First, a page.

Why don't we make like China and hike up our interest rates to 7%. They have had growth for the past 10 years! Greece and Ireland both had very low interest rates for a long time preceding their financial collapse. Japan has been near zero interest for quite some time now and has stagnated for a decade. The countries like China, Brazil and India, who have higher interest rates, have done well. Let's see why? The answer seems to be a direct cause and effect relationship between interest rates and income for the banks. What do the banks do? They lend money at interest. If the banks are forced to lend at zero percent interest, it is no wonder that they are not lending or are committing suicide! We need to raise our interest rates to a decent number like 7.00 for the banks to make any money and profit. Without a profit, they cannot begin to start paying off our debts. We have to stop making the banks out enemies and remember that when we want to buy a house or car, they are our best friends, let us take care of them. Hey Obama, instead of a tax hike, how about a hike in interest rates! It would probably help out the economy greatly! 7.00 may seem high, but when America was prosperous about 20-30 years ago, that interest rate was the norm. Also, my economics class seemed to mention that 7.00 was about market equilibrium normal. Now, 13% is high. 7.00 is probably reasonable to fix the economy in another decade at that level. All of this talk about consumers would not get afford loans at 7.00 interest is baloney because when you need the money, pragmatics will win out. A business will have to agree to pay the 7% interest and as more and more businesses get more loans that the banks would lend instead of invest in other outlets (like they did with derivatives), then jobs would be created and the economy would improve. Thanks for reading, Ben.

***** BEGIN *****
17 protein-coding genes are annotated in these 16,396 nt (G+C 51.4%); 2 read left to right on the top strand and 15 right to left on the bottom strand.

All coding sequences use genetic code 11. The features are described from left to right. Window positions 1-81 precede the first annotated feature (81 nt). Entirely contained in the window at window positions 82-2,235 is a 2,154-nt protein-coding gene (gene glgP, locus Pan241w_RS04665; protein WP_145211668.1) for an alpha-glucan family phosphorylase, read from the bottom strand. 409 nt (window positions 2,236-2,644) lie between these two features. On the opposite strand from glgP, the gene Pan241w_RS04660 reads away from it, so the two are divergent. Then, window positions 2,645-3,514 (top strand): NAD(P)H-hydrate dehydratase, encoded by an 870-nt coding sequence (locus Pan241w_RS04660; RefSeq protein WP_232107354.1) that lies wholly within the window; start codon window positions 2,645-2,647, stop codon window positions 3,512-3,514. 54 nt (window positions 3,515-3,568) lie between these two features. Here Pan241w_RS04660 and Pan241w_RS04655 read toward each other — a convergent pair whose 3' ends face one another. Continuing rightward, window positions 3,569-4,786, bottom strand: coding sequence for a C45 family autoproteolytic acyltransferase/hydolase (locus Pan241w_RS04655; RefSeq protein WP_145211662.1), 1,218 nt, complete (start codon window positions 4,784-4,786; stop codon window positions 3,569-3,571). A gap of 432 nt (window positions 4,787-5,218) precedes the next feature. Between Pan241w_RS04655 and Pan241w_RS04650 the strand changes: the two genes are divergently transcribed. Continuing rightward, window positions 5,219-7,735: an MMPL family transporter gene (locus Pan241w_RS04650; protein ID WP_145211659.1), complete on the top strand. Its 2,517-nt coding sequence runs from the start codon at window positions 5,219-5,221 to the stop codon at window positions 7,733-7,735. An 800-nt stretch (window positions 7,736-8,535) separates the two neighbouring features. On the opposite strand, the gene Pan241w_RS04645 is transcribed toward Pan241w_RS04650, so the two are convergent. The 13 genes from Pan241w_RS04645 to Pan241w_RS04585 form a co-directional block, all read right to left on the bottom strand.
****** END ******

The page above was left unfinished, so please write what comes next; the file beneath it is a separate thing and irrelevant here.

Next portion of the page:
• Report this Comment On June 26, 2011, at 9:55 PM, billypae wrote:

    Why don't we make like China and hike up our interest rates to 7%. They have had growth for the past 10 years! Greece and Ireland both had very low interest rates for a long time preceding their financial collapse. Japan has been near zero interest for quite some time now and has stagnated for a decade. The countries like China, Brazil and India, who have higher interest rates, have done well. Let's see why? The answer seems to be a direct cause and effect relationship between interest rates and income for the banks. What do the banks do? They lend money at interest. If the banks are forced to lend at zero percent interest, it is no wonder that they are not lending or are committing suicide! We need to raise our interest rates to a decent number like 7.00 for the banks to make any money and profit. Without a profit, they cannot begin to start paying off our debts. We have to stop making the banks out to be our enemies and remember that when we want to buy a house or car, they are our best friends, let us take care of them. Hey Obama, instead of a tax hike, how about a hike in interest rates! It would probably help out the economy greatly! 7.00 may seem high, but when America was prosperous about 20-30 years ago, that interest rate was the norm. Also, my economics class seemed to mention that 7.00 was about market equilibrium normal. Now, 13% is high. 7.00 is probably reasonable to fix the economy in another decade at that level. All of this talk about consumers would not be able to afford loans at 7.00 interest is baloney because when you need the money, pragmatics will win out. A business will have to agree to pay the 7% interest and as more and more businesses get more loans that the banks would lend instead of invest in other outlets (like they did with derivatives), then jobs would be created and the economy would improve. Thanks for reading, Ben.